AS the 2008-2009 racing season ended in HONG KONG in early July with its biggest betting day in six years, the Government was poised to grant a Jockey Club request for extra race days to boost a dip in turnover.

The South China Morning Post reported that a Government source had predicted that the number of race days in the city would increase from 78 to 83 in the new season and that the number of simulcasts of overseas race meetings would rise from 10 to 25 days.

Permanent Secretary for Home Affairs, Carrie Yau Tsang Ka-lai, said the Government would seek a balance between the interests of adults seeking entertainment and those concerned about promotion of gambling.

The Post quoted critics as saying that this would mean punters could bet all year, depriving them of a ‘cooling-down period’ that they could spend with families.

Hong Kong Society for Truth and Light General Secretary, Choi Chi-sum, said his Christian lobby group felt ‘deeply sorry’ about the proposed increase in race meetings.

"Even when the local racing season ends, people can still bet on overseas racing through the Jockey Club with live broadcasting," he said. "It means that there will be no cooling-down period for gamblers and that they will have no time to reflect on their behavior. The summer break was always the only time when they could finally spend more time with their families."

On the final day of the 2008-09 season – Thursday, July 2 – 63,369 fans flocked to Sha Tin racecourse. With other punters in the 116 off-course betting centres and thousands more at home, they combined to bet HK$1.22 billion on 11 races. It was the highest turnover since June 22, 2003, and brought turnover to HK$66.82 billion, down just 1.28 per cent on last year's HK$67.68 billion.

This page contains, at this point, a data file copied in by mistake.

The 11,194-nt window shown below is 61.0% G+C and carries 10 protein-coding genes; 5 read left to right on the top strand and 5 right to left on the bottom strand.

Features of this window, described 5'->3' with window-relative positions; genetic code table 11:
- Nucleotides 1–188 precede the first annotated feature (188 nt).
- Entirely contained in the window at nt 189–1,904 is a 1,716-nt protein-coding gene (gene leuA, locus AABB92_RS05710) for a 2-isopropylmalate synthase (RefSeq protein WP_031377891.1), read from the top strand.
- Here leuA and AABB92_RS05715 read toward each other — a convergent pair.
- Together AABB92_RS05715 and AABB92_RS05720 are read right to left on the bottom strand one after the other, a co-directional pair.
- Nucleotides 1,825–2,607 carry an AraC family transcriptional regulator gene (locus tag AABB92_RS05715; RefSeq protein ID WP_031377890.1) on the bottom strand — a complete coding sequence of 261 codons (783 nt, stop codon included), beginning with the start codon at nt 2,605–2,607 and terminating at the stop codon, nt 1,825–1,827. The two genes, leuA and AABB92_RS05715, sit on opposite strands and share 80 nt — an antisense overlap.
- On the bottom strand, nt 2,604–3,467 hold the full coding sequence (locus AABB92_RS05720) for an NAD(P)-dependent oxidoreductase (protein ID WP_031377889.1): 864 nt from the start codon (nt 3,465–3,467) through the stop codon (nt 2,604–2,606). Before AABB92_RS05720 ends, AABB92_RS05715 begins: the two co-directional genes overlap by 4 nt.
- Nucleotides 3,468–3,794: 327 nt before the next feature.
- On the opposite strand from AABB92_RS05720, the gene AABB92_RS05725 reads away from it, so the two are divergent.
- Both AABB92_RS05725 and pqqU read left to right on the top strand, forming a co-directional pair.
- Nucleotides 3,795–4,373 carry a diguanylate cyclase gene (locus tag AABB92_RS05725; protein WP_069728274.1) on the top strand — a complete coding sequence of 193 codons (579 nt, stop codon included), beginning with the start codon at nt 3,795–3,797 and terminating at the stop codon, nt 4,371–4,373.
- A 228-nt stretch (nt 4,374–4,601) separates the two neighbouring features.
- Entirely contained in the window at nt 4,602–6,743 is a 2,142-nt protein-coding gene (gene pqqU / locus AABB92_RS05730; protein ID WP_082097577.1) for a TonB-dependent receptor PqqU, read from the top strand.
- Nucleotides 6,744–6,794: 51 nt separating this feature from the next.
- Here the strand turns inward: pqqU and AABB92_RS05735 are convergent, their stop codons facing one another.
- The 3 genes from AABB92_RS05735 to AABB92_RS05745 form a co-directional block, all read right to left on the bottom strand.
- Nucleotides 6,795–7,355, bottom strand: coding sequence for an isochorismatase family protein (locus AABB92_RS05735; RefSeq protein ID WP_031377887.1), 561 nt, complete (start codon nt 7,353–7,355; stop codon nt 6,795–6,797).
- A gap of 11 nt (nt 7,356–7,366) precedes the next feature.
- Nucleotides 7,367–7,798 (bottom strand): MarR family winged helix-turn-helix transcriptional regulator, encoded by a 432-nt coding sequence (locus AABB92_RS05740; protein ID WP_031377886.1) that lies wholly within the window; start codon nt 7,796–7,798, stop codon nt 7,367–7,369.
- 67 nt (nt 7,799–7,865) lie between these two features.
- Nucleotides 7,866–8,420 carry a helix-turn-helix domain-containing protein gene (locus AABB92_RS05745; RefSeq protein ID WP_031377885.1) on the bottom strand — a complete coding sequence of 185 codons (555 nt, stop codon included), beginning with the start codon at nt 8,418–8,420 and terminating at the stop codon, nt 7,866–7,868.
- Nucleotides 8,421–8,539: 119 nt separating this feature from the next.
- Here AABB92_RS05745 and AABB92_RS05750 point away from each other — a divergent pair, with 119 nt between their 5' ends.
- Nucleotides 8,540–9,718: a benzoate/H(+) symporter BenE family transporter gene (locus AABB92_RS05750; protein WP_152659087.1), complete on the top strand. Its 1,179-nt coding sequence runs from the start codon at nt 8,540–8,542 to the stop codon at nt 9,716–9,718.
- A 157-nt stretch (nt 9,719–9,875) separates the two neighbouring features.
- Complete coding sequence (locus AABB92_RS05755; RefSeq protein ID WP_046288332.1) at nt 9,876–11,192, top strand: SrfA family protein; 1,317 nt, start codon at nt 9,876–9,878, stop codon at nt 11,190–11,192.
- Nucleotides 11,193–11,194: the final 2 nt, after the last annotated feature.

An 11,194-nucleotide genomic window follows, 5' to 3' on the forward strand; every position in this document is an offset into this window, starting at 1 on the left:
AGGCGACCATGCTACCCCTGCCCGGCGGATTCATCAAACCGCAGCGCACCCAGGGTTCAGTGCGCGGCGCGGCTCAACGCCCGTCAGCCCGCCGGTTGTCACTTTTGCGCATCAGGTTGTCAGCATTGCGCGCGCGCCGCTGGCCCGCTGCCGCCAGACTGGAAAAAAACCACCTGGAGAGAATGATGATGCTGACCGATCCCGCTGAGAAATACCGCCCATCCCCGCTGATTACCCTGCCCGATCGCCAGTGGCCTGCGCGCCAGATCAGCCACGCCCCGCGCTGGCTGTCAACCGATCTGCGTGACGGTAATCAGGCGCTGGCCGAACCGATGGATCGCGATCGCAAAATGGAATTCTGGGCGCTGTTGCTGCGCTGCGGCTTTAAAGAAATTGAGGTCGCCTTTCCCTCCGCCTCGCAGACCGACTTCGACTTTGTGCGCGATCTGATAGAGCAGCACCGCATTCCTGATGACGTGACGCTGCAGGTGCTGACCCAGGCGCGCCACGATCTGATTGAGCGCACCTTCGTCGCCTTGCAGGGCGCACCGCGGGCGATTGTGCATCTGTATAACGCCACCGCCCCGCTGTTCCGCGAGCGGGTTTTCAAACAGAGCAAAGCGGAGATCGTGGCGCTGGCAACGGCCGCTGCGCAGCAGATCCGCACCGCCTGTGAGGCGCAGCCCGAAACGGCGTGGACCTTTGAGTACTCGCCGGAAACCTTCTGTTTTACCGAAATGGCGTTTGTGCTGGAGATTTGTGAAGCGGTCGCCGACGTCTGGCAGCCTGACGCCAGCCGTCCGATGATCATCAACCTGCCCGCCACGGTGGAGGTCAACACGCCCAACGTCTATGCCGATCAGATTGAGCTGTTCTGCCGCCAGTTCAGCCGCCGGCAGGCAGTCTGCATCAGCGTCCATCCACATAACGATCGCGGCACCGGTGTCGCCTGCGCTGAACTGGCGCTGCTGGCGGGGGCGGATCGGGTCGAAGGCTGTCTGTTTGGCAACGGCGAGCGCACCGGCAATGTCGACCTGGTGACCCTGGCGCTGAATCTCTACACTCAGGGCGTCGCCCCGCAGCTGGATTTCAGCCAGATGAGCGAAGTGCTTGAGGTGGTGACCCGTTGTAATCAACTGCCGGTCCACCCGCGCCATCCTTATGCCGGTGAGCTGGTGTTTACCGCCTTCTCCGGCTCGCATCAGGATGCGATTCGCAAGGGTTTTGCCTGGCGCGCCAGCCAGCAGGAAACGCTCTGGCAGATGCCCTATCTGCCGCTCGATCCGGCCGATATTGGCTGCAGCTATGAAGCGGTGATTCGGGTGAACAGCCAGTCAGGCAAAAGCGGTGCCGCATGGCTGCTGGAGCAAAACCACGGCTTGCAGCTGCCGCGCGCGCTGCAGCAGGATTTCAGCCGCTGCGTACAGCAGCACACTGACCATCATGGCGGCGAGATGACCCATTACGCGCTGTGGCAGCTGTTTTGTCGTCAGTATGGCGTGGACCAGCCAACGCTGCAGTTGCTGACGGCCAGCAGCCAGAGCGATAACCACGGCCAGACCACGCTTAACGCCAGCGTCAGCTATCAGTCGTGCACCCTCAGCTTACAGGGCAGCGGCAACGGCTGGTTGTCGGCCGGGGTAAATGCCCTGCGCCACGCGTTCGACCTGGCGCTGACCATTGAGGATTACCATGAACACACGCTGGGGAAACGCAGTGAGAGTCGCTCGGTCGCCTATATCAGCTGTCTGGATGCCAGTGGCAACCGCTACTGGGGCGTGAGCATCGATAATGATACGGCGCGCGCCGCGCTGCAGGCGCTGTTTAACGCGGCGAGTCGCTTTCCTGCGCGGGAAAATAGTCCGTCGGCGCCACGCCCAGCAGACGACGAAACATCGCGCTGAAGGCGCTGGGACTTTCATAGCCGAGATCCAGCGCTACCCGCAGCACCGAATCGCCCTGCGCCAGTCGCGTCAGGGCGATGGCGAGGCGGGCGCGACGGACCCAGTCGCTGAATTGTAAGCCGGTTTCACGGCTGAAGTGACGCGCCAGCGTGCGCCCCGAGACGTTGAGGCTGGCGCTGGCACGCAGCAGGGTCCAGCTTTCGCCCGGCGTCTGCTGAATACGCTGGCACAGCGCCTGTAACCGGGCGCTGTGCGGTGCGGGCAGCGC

"Considering the impact of the economic crisis, we are more than satisfied with that result," HKJC Chief Executive, Winfried Engelbrecht-Bresges said, hailing what he termed a ‘wonderful’ race meeting.

The Jockey Club's horse-racing business will not have to top up its tax payments but will only just make the HK$8 billion tax guarantee to the Government. The figure was estimated at HK$8.12 billion.

On the other hand, it is able to retain just HK$3.09 billion of its HK$66.82 billion of turnover for operating expenses and charity contributions, down from HK$3.15 billion last year.

The increase of five racing days in the new season would raise an extra HK$480 million in tax for the Government while the 15 extra simulcast race days would reap another HK$36 million in taxes, according to the HKJC.


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